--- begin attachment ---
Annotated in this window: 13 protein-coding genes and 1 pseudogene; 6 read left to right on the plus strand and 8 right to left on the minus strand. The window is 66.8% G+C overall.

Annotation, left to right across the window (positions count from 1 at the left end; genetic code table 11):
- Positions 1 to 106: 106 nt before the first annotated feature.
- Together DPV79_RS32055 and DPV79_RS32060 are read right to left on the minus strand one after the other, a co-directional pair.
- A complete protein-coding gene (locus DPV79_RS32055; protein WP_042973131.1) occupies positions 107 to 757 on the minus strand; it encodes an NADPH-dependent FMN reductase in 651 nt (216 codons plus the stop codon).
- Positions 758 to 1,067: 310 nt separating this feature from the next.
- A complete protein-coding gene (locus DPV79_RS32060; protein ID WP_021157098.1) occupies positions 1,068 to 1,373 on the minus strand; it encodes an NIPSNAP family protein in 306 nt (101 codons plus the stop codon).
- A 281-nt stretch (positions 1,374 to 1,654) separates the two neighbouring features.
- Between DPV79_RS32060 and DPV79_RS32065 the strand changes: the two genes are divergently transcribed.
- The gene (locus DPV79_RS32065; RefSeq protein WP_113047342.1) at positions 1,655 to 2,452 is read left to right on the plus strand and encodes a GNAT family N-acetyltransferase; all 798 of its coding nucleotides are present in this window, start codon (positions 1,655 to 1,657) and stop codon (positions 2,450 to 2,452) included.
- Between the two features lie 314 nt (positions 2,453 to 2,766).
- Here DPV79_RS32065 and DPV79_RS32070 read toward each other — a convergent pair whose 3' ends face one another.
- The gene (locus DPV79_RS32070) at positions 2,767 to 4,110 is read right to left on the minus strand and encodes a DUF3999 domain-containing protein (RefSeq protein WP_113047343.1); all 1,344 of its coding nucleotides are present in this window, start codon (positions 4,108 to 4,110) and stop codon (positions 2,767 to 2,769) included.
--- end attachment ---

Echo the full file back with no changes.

Annotated in this window: 13 protein-coding genes and 1 pseudogene; 6 read left to right on the plus strand and 8 right to left on the minus strand. The window is 66.8% G+C overall.

Annotation, left to right across the window (positions count from 1 at the left end; genetic code table 11):
- Positions 1 to 106: 106 nt before the first annotated feature.
- Together DPV79_RS32055 and DPV79_RS32060 are read right to left on the minus strand one after the other, a co-directional pair.
- A complete protein-coding gene (locus DPV79_RS32055; protein WP_042973131.1) occupies positions 107 to 757 on the minus strand; it encodes an NADPH-dependent FMN reductase in 651 nt (216 codons plus the stop codon).
- Positions 758 to 1,067: 310 nt separating this feature from the next.
- A complete protein-coding gene (locus DPV79_RS32060; protein ID WP_021157098.1) occupies positions 1,068 to 1,373 on the minus strand; it encodes an NIPSNAP family protein in 306 nt (101 codons plus the stop codon).
- A 281-nt stretch (positions 1,374 to 1,654) separates the two neighbouring features.
- Between DPV79_RS32060 and DPV79_RS32065 the strand changes: the two genes are divergently transcribed.
- The gene (locus DPV79_RS32065; RefSeq protein WP_113047342.1) at positions 1,655 to 2,452 is read left to right on the plus strand and encodes a GNAT family N-acetyltransferase; all 798 of its coding nucleotides are present in this window, start codon (positions 1,655 to 1,657) and stop codon (positions 2,450 to 2,452) included.
- Between the two features lie 314 nt (positions 2,453 to 2,766).
- Here DPV79_RS32065 and DPV79_RS32070 read toward each other — a convergent pair whose 3' ends face one another.
- The gene (locus DPV79_RS32070) at positions 2,767 to 4,110 is read right to left on the minus strand and encodes a DUF3999 domain-containing protein (RefSeq protein WP_113047343.1); all 1,344 of its coding nucleotides are present in this window, start codon (positions 4,108 to 4,110) and stop codon (positions 2,767 to 2,769) included.